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Army veteran copes with PTSD through music

Nick Sterling
Posted at 5:40 AM, Apr 15, 2019
and last updated 2019-04-15 11:27:00-04

SALADO, TX — Army veteran Nick Sterling pours his pain into songwriting.

One of the first songs he wrote is about ramp ceremonies, a memorial service for a fallen soldier that's held at the airport before their body is carried home.

He said there was never time to mourn after saying goodbye to a friend. He usually returned right back to war.

"Being 18, 19, 20 years old and losing a lot, I didn't know how to deal with it," Sterling said. "That was normal. That's what my life became."

Sterling served from 2005 to 2008. Sterling's battalion lost more than 20 men. His platoon lost three.

"IEDs and a helicopter crash took out quite a few," Sterling said. "I hit a few IEDs myself and one that took out my truck at the very end with two weeks left of my deployment."

Even after returning home, he's still losing friends. Five of them have died by suicide.

"The guys that we lost to suicide, I couldn't say if it was PTSD or the transition or what because they were the ones we never thought we'd lose that way," Sterling said.

On April 9, a Veterans Affairs clinic in Texas shut down after a man killed himself in its waiting room.

Witnesses said hundreds of people saw the man shoot himself.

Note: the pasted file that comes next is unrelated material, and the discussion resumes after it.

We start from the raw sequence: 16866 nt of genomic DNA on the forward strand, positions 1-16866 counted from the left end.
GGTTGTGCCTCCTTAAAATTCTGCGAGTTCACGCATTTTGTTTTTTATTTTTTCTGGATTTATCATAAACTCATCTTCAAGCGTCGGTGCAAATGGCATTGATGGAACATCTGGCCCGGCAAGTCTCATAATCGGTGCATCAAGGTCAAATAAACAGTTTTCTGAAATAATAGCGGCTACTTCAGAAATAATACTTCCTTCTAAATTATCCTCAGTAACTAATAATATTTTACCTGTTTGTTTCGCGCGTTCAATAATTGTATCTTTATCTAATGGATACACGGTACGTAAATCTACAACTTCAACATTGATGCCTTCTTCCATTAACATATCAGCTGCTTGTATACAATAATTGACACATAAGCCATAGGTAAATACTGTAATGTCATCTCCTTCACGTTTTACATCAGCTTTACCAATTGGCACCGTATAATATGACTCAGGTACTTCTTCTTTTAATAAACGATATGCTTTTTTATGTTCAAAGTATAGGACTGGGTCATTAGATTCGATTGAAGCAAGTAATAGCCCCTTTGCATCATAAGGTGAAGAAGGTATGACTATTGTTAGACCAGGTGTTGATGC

Sterling said this tragedy shows how many people are still in need of help.

"It's been commonly lately," Sterling said. "I think if a veteran feels the need, that if they're going to kill themselves they're going to do it in a VA, I'd say that's more about sending a message than anything."

Sterling said many veterans think the VA is their only option, but that's not the case.

"The VA in general, there are good people there that do their best but they're highly understaffed and underfunded," Sterling said. "I had a weird relationship with the VA to start because I said, 'oh I don't need them' and I think that's what a lot of guys go through, so I just went and found my own way," Sterling said.

Sterling found support through music, equine therapy and the Lone Survivor Foundation. He said veterans should look for organizations that donate their time to veterans so they don't have to worry about getting insurance or the VA involved.

"I think everyone deals with it in their own way," Sterling said. "Music doesn't work for every veteran. Go out there and find what works for you and then stick to that and get it done."

Sterling is now a full-time musician with a wife and child. He also has a baby on the way.

The Lone Survivor Foundation provides therapeutic retreats for service members and their families affected by Post-Traumatic Stress, mild Traumatic Brain Injury, chronic pain and military sexual trauma. For more information on the organization, click here.

Any veteran, family member or friend concerned about a veteran’s mental health may contact the Veterans Crisis Line at 1-800-273-8255 and press 1 or text 838255.

Trained professionals are also available to chat online . The lines are available 24 hours a day, 7 days a week.

The Veteans One Stop in Waco also offers counseling and other services to veterans.